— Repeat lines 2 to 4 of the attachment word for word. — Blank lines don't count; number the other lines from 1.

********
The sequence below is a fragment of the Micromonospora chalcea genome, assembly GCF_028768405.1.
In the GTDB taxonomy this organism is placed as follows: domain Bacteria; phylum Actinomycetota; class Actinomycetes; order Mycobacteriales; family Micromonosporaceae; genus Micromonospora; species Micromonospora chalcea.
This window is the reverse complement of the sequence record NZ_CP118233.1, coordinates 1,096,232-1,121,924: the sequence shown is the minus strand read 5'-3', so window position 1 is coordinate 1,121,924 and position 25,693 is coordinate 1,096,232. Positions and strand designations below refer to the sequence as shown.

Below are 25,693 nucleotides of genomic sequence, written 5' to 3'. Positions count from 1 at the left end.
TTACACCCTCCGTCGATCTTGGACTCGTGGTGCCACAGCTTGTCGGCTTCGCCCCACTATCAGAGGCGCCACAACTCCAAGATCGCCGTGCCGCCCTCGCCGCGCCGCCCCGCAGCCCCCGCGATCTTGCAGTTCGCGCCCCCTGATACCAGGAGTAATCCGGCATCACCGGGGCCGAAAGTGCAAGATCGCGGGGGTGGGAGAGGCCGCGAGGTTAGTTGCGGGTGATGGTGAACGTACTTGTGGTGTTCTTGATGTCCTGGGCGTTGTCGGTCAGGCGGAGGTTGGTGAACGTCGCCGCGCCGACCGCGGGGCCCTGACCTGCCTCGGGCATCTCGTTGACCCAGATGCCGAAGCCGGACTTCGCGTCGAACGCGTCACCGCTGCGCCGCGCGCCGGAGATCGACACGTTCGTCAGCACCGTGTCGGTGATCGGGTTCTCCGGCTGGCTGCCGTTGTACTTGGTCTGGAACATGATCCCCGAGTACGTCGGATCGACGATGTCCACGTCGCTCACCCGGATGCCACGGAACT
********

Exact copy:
In the GTDB taxonomy this organism is placed as follows: domain Bacteria; phylum Actinomycetota; class Actinomycetes; order Mycobacteriales; family Micromonosporaceae; genus Micromonospora; species Micromonospora chalcea.
This window is the reverse complement of the sequence record NZ_CP118233.1, coordinates 1,096,232-1,121,924: the sequence shown is the minus strand read 5'-3', so window position 1 is coordinate 1,121,924 and position 25,693 is coordinate 1,096,232. Positions and strand designations below refer to the sequence as shown.

Below are 25,693 nucleotides of genomic sequence, written 5' to 3'. Positions count from 1 at the left end.